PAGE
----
- Toyota sales fall 8% with Lexus falling the most.
- Toyota incentives boosted by 14% with Lexus’ high.
- Toyota RAV4 is the star with higher sales, higher prices.
Toyota reported earnings last week for the quarter ended March 31, a date that also marked the end of the Japanese automaker’s fiscal year.
Toyota reported operating profit fell 28% in the quarter, while net income plunged by 86%. Toyota executives warned that annual profits for this current fiscal year, which ends March 31, 2021, could fall by 80%.
Toyota CEO Akio Toyoda said the current situation is worse than the 2008 financial crisis, but the company will remain profitable, albeit likely its smallest profit in a decade, and it will sustain investments in future technologies.
Toyota restarted its U.S. plants last week. Though the parent company cut North American production expectations by 29% through October, U.S.-based executives say they hope they can reach full production this summer.
Here are some data from Cox Automotive on Toyota’s quarterly market performance in the U.S., a significant market for the automaker.
Sales and Market Share
Toyota sold 494,684 vehicles in the quarter, down 9% from the year-earlier quarter. It was the first time that sales fell below 500,000 for the quarter in at least five years.
Toyota brand sales fell 8%. Lexus, due to particular softness in the luxury market, declined 16%.
Only two models in either line posted a sales increase. Yaris sales were up to 1,650 vehicles from a scant 184 a year ago. Sales of the recently revamped RAV4 crossover, which has a hot-selling hybrid version, rose nearly 17%. Lexus announced it would drop the GS sedan from its line as luxury customers, like non-luxury buyers, prefer SUVs to cars.
Despite the drops, Toyota’s overall market share for both brands rose to 14.41% from 13.77% in the year-ago quarter, thanks to Toyota brand’s share edging higher while Lexus’ share inched downward.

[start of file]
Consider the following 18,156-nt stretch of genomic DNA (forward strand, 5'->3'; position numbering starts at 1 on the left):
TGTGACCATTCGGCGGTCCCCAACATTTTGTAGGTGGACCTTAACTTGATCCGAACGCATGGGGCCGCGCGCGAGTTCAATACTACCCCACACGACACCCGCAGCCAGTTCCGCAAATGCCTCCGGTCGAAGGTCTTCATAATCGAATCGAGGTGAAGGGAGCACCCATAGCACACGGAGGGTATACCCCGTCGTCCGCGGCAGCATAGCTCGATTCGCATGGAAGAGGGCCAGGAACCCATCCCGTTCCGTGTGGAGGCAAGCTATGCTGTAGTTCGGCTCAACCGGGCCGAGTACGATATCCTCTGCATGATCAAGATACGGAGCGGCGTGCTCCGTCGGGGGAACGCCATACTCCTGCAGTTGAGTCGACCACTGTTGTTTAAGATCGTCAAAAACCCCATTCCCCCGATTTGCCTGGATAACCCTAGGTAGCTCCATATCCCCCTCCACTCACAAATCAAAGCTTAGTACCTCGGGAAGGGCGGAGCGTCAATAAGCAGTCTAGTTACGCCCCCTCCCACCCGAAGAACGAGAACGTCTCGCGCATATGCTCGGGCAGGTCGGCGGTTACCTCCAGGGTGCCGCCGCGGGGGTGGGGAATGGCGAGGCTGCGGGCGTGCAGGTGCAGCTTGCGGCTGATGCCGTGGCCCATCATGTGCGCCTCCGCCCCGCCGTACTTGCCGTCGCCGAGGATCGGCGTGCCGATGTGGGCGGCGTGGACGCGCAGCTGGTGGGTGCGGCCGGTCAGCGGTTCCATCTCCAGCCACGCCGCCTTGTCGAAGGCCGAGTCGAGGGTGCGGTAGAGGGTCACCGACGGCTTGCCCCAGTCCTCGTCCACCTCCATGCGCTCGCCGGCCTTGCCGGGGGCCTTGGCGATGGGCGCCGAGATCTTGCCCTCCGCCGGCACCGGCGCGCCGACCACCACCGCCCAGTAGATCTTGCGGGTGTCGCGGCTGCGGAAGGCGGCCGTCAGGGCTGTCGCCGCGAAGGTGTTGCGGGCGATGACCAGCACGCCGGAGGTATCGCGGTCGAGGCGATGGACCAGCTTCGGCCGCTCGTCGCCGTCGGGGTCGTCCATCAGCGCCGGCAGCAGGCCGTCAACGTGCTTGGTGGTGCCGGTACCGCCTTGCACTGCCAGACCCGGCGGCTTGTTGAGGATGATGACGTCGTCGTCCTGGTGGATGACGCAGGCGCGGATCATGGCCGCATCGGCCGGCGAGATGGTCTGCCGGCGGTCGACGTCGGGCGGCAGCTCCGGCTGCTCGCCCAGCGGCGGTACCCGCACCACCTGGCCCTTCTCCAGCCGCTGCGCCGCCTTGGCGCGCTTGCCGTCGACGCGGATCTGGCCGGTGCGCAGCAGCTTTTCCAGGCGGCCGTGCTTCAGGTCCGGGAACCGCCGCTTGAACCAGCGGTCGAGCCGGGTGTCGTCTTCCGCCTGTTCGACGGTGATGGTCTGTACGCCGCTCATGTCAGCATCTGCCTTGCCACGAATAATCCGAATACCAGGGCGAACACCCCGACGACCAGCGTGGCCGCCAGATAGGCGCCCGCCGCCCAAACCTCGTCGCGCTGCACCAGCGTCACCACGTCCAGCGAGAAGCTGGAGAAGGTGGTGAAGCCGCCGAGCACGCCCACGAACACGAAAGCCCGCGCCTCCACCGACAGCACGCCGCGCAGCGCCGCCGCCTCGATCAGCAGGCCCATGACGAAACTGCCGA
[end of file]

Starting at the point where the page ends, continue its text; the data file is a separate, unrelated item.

Incentives and Prices
Toyota boosted overall incentives in the quarter by 14% overall, according to Kelley Blue Book numbers.
Incentives for Lexus rose 15% to an average of $5,489 per vehicle, a hefty number for the luxury brand, which has not had incentives over $5,000 in a first quarter in at least five years.
Incentives for Toyota also rose 15% to an average of $2,239 per vehicle, still at the lower end of the spectrum for incentive spending. The Detroit 3 launched zero-percent financing for up to 84 months almost instantly when the coronavirus was declared a global pandemic in the early part of March. Toyota didn’t launch zero-percent financing until late April and then only on the Camry, RAV4 and Tacoma and only for up to 60 months.
Overall, average transaction prices for Toyota and Lexus brands combined rose 3% to $34,074 per vehicle, according to Kelley Blue Book calculations.
Lexus prices were roughly flat to an average of $48,877 per vehicle. Toyota brand prices rose 4% to an average of $32,177 per vehicle, driven by higher prices for the Tundra pickup truck, RAV4 and Corolla.
Both the RAV4 and Corolla were redesigned recently, and the redesigned versions are commanding higher prices. The RAV4’s average transaction price, due in part to the hybrid version, climbed 5% to more than $30,000 for the first time in the quarter. The Corolla’s price was up 6% to more than $20,000 on average for the first time, according to Kelley Blue Book figures.